Enjoy your visit to the Space Needle and the Seattle area. It’s a beautiful part of the country that many people don’t consider visiting due to its rainy reputation. We’ve been to the Seattle area four or five times over the last 20 years always during July or August and the weather has always been spectacular with temperatures in the 70’s to 80’s and no humidity. Enjoy your visit.
Interesting Facts About the Space Needle
- While the very top of the Spaces Needle is at 605 feet the observation deck is at 520 feet, still very high.
- The SkyCity Restaurant located just above the observation deck is actually a revolving restaurant and moves 360 degrees so you can take in all the sights while you’re eating.
- The Space Needle was built to withstand wind speeds up to 200 miles per hour.
- The Space Needle was constructed to withstand an earthquake up to a magnitude of 9.1.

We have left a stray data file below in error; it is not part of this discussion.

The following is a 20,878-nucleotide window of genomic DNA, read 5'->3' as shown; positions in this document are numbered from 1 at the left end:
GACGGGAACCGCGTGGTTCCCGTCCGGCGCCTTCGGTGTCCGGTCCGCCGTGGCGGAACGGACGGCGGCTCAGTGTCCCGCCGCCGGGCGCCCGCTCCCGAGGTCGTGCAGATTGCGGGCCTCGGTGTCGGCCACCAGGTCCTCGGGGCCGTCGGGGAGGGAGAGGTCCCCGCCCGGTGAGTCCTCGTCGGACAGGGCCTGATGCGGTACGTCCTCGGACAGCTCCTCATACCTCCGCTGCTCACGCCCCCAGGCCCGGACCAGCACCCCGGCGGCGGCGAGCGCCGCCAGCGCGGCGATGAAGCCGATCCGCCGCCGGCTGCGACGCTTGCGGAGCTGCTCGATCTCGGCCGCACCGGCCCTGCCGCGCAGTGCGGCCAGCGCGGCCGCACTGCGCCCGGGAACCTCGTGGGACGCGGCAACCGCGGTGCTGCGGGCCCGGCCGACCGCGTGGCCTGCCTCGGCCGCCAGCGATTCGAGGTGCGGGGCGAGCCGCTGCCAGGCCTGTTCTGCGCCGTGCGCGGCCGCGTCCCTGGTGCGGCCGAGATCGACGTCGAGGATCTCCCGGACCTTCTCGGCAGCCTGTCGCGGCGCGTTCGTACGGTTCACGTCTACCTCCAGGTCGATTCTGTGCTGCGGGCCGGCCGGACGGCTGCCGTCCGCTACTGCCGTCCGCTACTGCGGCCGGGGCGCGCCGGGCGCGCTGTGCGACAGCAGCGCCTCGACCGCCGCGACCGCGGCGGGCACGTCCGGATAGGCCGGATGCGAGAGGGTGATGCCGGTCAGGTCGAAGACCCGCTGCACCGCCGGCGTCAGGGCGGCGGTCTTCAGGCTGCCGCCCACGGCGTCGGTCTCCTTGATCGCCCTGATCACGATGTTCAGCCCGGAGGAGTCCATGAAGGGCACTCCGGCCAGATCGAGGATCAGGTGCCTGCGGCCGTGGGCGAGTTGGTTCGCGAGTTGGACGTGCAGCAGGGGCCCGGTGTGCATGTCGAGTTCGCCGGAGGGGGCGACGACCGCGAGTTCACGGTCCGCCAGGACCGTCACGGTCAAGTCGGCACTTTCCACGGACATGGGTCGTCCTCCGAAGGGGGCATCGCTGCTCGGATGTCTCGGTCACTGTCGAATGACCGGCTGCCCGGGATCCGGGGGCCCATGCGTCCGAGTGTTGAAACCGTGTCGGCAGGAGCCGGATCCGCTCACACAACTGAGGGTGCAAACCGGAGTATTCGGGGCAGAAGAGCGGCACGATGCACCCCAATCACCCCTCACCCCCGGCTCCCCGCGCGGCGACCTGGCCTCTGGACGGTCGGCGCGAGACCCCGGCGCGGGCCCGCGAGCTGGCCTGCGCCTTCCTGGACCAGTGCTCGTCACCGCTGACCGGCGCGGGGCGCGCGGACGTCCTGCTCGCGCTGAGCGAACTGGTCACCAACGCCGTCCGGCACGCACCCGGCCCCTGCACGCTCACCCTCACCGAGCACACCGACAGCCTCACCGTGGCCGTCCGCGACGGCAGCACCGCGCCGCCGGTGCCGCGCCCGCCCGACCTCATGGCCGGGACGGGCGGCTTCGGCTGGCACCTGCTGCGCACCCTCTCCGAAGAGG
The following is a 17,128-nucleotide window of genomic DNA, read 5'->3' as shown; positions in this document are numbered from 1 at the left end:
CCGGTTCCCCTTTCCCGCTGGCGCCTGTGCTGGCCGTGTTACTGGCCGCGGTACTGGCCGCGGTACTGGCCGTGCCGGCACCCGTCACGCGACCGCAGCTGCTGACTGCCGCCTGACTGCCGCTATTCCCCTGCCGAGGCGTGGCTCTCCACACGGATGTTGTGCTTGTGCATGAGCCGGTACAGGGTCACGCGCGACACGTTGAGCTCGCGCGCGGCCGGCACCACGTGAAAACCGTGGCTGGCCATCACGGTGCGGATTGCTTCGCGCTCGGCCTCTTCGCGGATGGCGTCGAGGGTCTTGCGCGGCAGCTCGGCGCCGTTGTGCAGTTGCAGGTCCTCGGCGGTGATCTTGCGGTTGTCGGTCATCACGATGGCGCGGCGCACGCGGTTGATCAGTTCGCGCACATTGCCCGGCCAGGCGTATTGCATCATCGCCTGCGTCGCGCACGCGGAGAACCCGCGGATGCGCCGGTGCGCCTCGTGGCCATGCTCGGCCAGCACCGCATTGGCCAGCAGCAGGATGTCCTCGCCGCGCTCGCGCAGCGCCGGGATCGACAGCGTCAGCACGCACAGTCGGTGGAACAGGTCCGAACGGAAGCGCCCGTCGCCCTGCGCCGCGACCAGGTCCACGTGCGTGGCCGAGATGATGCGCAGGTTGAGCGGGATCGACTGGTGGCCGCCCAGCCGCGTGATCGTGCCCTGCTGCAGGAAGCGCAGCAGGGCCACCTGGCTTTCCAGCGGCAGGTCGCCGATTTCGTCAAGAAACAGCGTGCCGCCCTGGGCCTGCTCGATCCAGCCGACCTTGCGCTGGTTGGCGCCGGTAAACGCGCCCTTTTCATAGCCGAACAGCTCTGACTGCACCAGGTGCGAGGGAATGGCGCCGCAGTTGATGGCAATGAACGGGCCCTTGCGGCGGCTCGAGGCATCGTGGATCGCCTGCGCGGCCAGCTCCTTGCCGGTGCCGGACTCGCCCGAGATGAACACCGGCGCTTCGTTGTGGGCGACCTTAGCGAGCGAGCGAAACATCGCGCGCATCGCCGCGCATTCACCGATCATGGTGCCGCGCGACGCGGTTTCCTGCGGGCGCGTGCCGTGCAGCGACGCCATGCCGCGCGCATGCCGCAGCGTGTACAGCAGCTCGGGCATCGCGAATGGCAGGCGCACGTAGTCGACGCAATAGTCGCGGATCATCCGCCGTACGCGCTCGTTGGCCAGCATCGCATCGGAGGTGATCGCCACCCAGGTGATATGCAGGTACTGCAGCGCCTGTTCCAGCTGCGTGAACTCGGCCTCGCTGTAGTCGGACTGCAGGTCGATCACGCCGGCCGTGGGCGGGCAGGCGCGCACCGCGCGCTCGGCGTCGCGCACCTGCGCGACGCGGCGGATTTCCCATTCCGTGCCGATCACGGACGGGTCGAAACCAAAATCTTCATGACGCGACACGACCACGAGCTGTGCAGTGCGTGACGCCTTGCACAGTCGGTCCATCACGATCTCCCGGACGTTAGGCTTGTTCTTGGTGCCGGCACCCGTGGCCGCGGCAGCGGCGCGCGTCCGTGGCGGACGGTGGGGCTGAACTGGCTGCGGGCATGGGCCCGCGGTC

- There have been a total of six parachute jumps off of the Space Needle. Two of these resulted in the jumper being arrested as they were not authorized. The other four were part of various promotions and were authorized.
- Three people have committed suicide off of the Space Needle all coming in the 1970’s before a safety grid was installed.
- The Space Needle has 25 lightening rods in case of a lightning strike.
- More than 50 million people have visited the Space Needle since its opening in 1962
- On April 21st, 2012 the Space Needle celebrated its 50th birthday.
- The Space Needle is attached to its foundation with 30 foot long bolts, wow! There are 72 of them in all holding it to the foundation.
Ride the Elevator to the Top of the Space Needle
Questions & Answers
Should I take a coat when visiting the Seattle Space Needle?
You can go to the outside part of the observation deck, so depending on the weather, you can certainly bring a coat.Helpful 1
© 2012 Bill De Giulio